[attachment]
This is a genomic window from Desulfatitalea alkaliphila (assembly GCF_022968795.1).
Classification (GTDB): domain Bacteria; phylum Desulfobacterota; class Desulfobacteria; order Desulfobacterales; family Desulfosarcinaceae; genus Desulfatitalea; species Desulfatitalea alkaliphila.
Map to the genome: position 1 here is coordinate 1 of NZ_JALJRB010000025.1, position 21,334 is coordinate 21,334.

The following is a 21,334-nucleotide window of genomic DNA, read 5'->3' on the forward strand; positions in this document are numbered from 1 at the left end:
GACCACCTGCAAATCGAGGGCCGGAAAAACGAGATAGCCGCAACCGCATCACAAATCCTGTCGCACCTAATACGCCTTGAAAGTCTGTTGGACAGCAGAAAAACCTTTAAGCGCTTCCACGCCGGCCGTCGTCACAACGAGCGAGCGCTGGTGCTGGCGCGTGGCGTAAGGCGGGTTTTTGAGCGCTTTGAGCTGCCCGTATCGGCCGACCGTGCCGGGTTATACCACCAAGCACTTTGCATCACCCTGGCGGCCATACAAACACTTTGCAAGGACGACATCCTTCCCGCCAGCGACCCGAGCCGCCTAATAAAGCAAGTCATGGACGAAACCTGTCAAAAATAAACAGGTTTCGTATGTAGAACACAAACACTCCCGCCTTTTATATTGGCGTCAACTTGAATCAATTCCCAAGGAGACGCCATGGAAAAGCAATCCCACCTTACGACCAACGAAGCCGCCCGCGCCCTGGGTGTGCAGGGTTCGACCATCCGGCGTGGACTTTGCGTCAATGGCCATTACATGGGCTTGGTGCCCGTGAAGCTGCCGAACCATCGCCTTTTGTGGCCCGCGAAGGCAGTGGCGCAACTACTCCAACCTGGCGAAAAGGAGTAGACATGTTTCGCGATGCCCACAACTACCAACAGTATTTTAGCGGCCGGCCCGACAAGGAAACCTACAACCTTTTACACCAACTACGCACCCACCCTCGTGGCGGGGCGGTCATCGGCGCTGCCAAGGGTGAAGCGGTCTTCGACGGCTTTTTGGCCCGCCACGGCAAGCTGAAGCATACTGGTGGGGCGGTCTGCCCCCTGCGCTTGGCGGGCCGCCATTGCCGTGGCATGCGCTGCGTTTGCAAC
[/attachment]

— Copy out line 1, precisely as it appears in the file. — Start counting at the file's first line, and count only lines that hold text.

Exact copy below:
This is a genomic window from Desulfatitalea alkaliphila (assembly GCF_022968795.1).